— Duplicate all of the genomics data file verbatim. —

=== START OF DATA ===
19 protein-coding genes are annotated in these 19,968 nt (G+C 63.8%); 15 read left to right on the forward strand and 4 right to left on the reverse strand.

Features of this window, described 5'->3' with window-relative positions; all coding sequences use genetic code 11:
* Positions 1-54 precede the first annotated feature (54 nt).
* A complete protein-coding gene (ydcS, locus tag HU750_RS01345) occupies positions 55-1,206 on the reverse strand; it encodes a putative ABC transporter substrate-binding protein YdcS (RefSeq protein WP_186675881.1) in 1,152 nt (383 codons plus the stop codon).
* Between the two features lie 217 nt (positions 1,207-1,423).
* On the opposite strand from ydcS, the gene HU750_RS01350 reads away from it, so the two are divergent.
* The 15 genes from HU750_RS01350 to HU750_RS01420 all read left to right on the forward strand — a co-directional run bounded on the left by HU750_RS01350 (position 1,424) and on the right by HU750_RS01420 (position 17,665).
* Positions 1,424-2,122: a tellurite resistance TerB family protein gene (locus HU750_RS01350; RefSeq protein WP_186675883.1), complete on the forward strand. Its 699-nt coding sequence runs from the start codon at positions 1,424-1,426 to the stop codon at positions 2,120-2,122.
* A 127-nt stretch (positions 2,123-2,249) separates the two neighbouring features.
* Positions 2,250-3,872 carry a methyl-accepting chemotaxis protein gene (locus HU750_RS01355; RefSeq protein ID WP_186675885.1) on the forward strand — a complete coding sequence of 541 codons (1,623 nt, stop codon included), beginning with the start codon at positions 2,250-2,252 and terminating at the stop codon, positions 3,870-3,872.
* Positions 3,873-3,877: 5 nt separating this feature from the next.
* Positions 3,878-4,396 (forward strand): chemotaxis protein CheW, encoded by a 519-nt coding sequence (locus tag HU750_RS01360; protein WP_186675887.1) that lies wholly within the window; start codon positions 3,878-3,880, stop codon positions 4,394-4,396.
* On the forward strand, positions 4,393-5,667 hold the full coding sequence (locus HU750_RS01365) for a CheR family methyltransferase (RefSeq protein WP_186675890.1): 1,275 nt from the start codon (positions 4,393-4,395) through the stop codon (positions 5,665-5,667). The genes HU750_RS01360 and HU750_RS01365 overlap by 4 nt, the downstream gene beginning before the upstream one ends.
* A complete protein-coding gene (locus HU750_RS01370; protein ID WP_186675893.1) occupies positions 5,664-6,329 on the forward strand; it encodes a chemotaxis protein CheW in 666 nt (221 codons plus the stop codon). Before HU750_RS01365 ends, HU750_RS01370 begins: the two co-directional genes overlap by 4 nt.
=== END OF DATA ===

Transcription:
19 protein-coding genes are annotated in these 19,968 nt (G+C 63.8%); 15 read left to right on the forward strand and 4 right to left on the reverse strand.

Features of this window, described 5'->3' with window-relative positions; all coding sequences use genetic code 11:
* Positions 1-54 precede the first annotated feature (54 nt).
* A complete protein-coding gene (ydcS, locus tag HU750_RS01345) occupies positions 55-1,206 on the reverse strand; it encodes a putative ABC transporter substrate-binding protein YdcS (RefSeq protein WP_186675881.1) in 1,152 nt (383 codons plus the stop codon).
* Between the two features lie 217 nt (positions 1,207-1,423).
* On the opposite strand from ydcS, the gene HU750_RS01350 reads away from it, so the two are divergent.
* The 15 genes from HU750_RS01350 to HU750_RS01420 all read left to right on the forward strand — a co-directional run bounded on the left by HU750_RS01350 (position 1,424) and on the right by HU750_RS01420 (position 17,665).
* Positions 1,424-2,122: a tellurite resistance TerB family protein gene (locus HU750_RS01350; RefSeq protein WP_186675883.1), complete on the forward strand. Its 699-nt coding sequence runs from the start codon at positions 1,424-1,426 to the stop codon at positions 2,120-2,122.
* A 127-nt stretch (positions 2,123-2,249) separates the two neighbouring features.
* Positions 2,250-3,872 carry a methyl-accepting chemotaxis protein gene (locus HU750_RS01355; RefSeq protein ID WP_186675885.1) on the forward strand — a complete coding sequence of 541 codons (1,623 nt, stop codon included), beginning with the start codon at positions 2,250-2,252 and terminating at the stop codon, positions 3,870-3,872.
* Positions 3,873-3,877: 5 nt separating this feature from the next.
* Positions 3,878-4,396 (forward strand): chemotaxis protein CheW, encoded by a 519-nt coding sequence (locus tag HU750_RS01360; protein WP_186675887.1) that lies wholly within the window; start codon positions 3,878-3,880, stop codon positions 4,394-4,396.
* On the forward strand, positions 4,393-5,667 hold the full coding sequence (locus HU750_RS01365) for a CheR family methyltransferase (RefSeq protein WP_186675890.1): 1,275 nt from the start codon (positions 4,393-4,395) through the stop codon (positions 5,665-5,667). The genes HU750_RS01360 and HU750_RS01365 overlap by 4 nt, the downstream gene beginning before the upstream one ends.
* A complete protein-coding gene (locus HU750_RS01370; protein ID WP_186675893.1) occupies positions 5,664-6,329 on the forward strand; it encodes a chemotaxis protein CheW in 666 nt (221 codons plus the stop codon). Before HU750_RS01365 ends, HU750_RS01370 begins: the two co-directional genes overlap by 4 nt.